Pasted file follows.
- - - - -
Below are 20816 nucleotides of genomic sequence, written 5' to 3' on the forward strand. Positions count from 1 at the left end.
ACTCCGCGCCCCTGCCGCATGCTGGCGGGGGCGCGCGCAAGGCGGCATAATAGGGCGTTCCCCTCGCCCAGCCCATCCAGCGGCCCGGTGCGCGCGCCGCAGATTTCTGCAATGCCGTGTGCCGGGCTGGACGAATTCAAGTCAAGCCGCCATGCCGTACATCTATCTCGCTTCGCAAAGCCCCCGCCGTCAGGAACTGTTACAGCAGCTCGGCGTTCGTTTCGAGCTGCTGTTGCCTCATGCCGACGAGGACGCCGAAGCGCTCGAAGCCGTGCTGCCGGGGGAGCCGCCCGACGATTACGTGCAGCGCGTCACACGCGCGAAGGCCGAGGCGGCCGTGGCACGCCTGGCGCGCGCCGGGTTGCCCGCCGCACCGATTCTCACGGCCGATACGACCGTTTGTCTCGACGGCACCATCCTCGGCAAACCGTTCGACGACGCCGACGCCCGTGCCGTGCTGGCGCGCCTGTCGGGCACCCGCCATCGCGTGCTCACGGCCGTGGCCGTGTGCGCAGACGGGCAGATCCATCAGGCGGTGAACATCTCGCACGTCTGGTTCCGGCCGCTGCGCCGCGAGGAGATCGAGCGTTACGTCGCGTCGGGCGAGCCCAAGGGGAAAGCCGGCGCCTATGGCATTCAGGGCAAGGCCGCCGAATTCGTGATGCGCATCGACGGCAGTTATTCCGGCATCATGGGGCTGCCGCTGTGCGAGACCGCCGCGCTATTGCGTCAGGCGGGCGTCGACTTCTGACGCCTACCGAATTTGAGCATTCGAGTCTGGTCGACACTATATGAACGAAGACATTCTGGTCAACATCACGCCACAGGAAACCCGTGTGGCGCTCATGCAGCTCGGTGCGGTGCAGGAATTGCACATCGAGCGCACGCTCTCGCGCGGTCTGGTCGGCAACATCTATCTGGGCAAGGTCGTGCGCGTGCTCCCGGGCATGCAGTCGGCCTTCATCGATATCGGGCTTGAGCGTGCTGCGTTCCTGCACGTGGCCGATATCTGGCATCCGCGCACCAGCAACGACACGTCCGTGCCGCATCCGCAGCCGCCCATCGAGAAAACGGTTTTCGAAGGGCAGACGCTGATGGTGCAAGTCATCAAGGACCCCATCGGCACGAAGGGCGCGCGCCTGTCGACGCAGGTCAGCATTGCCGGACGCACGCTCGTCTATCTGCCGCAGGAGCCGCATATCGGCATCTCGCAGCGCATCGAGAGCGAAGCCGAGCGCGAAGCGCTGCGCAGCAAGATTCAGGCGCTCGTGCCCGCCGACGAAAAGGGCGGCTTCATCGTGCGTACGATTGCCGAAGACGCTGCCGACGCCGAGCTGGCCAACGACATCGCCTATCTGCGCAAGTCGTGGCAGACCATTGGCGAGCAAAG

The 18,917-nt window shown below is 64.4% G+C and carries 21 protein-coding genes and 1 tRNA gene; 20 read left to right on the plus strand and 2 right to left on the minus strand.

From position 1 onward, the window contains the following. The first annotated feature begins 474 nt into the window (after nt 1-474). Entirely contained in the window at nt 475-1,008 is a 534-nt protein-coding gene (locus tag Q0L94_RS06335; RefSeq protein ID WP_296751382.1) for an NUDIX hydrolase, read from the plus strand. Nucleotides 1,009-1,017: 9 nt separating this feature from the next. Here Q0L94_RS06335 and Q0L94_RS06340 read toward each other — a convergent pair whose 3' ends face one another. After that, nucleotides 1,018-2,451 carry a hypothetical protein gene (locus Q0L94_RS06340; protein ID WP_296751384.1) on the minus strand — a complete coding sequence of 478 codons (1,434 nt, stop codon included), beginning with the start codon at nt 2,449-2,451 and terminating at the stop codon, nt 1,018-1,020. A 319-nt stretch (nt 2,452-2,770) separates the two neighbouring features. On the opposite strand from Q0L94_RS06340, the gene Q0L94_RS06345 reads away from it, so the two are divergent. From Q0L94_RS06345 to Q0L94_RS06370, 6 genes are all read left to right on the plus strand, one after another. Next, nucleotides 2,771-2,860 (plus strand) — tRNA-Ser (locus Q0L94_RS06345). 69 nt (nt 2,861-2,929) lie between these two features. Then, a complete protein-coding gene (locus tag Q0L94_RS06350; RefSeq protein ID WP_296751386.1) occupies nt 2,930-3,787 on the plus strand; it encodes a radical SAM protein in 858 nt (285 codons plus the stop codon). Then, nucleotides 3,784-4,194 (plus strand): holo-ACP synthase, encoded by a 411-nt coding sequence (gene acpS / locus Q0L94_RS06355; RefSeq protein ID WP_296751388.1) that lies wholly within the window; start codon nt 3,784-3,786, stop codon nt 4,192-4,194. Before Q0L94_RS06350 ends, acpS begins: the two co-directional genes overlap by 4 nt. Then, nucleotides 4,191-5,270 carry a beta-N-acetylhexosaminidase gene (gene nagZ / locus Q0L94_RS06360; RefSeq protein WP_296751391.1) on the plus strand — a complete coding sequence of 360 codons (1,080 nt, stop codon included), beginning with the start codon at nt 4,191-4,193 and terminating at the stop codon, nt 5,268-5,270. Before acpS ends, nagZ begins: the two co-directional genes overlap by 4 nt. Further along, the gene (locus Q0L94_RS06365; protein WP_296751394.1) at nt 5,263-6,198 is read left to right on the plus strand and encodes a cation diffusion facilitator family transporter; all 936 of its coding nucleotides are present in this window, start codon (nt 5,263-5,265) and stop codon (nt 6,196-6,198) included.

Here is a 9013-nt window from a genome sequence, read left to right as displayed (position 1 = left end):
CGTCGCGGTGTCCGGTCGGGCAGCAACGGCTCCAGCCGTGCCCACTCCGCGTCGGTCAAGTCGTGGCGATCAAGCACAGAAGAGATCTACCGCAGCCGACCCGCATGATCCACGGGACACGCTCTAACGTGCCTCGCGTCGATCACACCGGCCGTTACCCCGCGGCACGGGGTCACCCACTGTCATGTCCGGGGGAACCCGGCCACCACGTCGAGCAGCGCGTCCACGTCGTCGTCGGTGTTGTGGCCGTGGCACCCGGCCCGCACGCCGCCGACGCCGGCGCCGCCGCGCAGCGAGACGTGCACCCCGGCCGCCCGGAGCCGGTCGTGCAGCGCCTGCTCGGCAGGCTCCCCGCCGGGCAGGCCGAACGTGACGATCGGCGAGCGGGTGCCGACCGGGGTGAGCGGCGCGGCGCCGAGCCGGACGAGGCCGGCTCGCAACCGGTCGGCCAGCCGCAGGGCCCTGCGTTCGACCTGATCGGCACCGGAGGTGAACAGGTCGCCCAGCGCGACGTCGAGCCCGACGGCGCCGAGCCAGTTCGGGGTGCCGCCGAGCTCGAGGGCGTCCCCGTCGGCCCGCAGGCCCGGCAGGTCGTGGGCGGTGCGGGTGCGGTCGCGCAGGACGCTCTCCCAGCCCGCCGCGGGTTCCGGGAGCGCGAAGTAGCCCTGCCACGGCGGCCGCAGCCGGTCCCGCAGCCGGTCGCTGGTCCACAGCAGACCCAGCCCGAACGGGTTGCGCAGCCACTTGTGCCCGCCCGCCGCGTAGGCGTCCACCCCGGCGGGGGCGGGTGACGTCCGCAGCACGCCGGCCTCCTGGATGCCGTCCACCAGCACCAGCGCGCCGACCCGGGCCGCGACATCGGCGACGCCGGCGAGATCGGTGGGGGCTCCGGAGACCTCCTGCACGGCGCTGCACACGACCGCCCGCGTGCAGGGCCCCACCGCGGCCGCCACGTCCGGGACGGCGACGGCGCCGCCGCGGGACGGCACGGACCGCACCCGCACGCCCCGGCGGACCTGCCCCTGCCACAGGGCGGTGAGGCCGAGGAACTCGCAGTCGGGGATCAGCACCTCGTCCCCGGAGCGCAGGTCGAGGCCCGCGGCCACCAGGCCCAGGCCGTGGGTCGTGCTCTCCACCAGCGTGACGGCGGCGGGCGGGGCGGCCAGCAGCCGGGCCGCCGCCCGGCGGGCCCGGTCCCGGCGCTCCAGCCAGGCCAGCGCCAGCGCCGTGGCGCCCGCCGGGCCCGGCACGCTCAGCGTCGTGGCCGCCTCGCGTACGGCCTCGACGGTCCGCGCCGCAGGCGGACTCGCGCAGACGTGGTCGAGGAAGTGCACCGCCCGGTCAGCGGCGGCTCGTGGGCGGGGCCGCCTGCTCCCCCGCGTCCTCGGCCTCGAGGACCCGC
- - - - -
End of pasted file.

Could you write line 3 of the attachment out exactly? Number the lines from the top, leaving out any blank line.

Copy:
The 18,917-nt window shown below is 64.4% G+C and carries 21 protein-coding genes and 1 tRNA gene; 20 read left to right on the plus strand and 2 right to left on the minus strand.